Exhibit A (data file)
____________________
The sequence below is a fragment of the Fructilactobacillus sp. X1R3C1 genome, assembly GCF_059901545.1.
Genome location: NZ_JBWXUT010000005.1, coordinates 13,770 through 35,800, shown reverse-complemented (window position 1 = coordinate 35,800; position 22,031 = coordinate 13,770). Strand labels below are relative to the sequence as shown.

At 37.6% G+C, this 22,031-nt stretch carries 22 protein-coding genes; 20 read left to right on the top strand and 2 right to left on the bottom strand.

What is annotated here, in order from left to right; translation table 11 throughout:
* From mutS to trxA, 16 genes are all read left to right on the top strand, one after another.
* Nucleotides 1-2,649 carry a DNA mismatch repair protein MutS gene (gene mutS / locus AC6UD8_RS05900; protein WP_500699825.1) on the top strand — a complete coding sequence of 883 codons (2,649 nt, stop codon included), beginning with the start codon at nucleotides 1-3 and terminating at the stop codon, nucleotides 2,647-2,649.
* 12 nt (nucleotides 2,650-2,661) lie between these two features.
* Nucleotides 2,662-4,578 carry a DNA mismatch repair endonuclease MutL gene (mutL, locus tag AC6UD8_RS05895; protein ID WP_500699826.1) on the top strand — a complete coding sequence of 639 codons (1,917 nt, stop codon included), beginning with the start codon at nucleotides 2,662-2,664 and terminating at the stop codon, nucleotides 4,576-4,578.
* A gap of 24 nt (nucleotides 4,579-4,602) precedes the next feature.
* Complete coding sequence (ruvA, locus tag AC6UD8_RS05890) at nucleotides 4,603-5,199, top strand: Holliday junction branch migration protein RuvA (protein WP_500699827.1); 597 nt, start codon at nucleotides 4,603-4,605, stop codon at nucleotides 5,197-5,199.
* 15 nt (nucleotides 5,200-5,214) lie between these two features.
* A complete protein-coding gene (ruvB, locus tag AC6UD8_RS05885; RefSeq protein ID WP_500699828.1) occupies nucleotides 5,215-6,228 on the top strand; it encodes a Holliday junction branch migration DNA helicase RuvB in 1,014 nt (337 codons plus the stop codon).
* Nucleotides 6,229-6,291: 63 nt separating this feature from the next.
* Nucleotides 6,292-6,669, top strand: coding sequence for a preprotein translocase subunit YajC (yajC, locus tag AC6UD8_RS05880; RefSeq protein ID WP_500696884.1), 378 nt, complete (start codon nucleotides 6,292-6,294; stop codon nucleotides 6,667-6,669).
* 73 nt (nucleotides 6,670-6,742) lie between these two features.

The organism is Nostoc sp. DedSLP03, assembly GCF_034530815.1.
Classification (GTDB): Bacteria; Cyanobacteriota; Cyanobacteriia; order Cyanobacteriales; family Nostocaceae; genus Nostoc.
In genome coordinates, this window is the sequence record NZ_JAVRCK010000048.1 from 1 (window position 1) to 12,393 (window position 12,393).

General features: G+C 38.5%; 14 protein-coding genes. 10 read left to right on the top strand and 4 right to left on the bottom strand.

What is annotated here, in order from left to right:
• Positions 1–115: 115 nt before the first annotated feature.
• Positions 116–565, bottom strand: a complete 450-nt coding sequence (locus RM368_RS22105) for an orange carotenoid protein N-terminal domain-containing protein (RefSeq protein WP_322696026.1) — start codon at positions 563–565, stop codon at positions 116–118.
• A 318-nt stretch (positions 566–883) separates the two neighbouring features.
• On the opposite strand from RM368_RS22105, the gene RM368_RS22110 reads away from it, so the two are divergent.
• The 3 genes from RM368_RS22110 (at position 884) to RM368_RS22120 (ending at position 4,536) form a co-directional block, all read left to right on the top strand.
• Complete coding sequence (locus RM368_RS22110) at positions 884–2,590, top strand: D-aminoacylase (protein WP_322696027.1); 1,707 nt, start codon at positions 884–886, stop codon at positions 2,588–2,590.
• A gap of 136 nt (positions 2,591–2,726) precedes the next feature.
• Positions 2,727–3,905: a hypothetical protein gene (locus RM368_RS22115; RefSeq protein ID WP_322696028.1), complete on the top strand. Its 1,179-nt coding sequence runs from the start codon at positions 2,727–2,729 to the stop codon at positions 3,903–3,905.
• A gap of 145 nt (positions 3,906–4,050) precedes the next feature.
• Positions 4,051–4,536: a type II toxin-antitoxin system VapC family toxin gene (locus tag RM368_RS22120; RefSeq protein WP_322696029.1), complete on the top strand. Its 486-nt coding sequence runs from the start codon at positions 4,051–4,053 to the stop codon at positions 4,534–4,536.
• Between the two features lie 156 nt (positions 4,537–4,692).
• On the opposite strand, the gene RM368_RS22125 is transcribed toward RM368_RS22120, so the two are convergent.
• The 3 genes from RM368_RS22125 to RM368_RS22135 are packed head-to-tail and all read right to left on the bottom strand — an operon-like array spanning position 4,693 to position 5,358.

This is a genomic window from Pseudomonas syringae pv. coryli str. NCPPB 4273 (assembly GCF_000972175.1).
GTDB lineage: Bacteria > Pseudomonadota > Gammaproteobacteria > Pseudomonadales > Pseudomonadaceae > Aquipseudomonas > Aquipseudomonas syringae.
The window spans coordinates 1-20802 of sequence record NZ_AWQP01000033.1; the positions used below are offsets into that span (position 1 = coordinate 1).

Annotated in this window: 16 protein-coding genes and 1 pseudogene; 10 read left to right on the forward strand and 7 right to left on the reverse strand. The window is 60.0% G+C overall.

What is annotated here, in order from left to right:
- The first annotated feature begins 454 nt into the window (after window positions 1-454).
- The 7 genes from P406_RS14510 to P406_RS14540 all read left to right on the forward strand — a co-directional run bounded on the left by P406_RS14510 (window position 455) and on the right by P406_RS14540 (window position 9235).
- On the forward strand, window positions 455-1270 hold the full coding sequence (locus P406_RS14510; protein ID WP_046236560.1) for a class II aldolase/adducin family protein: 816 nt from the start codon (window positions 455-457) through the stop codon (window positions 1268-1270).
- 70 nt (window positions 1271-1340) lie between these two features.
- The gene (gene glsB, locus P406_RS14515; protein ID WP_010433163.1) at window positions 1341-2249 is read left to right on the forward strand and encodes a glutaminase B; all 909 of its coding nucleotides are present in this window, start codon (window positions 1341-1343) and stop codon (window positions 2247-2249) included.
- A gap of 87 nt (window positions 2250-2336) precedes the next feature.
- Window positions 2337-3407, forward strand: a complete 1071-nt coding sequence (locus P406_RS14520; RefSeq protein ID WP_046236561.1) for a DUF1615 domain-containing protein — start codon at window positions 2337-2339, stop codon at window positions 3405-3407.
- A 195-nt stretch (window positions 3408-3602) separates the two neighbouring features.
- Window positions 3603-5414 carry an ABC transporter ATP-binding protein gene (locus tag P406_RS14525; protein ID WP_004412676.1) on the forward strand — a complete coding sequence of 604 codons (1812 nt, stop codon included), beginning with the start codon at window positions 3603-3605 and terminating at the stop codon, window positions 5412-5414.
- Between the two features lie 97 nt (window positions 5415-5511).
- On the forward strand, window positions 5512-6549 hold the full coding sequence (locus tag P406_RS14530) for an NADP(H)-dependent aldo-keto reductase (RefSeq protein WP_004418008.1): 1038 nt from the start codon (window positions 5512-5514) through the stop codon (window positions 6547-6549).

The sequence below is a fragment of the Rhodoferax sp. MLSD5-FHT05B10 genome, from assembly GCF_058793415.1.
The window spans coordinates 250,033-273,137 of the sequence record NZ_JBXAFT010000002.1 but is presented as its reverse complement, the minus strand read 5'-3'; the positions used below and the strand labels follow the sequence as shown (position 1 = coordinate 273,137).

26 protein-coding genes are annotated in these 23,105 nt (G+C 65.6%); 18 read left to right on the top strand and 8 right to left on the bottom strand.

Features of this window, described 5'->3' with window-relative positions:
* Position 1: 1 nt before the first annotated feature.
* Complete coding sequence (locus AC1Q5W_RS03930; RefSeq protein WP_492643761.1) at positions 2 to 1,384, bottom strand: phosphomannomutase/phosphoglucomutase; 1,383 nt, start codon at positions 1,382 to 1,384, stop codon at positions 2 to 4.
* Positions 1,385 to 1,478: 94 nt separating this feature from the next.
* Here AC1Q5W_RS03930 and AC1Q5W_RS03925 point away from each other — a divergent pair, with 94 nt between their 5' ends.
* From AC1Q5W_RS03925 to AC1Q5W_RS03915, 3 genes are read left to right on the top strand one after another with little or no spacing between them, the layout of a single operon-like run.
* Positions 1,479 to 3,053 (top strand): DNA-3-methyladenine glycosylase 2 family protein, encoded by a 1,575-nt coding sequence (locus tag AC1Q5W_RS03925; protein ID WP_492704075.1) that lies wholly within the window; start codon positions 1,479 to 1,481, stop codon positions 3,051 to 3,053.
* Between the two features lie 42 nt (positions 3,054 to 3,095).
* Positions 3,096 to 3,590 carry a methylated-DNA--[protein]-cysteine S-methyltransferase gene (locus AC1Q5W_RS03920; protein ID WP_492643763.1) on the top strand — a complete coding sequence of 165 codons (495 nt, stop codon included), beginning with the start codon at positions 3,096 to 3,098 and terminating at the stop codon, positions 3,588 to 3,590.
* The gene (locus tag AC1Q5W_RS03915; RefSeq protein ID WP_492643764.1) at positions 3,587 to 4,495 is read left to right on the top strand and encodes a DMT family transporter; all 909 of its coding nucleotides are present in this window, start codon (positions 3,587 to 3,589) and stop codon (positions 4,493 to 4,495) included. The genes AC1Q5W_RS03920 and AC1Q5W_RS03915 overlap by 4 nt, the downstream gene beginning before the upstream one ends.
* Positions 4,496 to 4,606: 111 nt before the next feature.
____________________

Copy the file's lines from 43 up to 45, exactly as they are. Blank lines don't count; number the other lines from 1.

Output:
- The gene (gene glsB, locus P406_RS14515; protein ID WP_010433163.1) at window positions 1341-2249 is read left to right on the forward strand and encodes a glutaminase B; all 909 of its coding nucleotides are present in this window, start codon (window positions 1341-1343) and stop codon (window positions 2247-2249) included.
- A gap of 87 nt (window positions 2250-2336) precedes the next feature.
- Window positions 2337-3407, forward strand: a complete 1071-nt coding sequence (locus P406_RS14520; RefSeq protein ID WP_046236561.1) for a DUF1615 domain-containing protein — start codon at window positions 2337-2339, stop codon at window positions 3405-3407.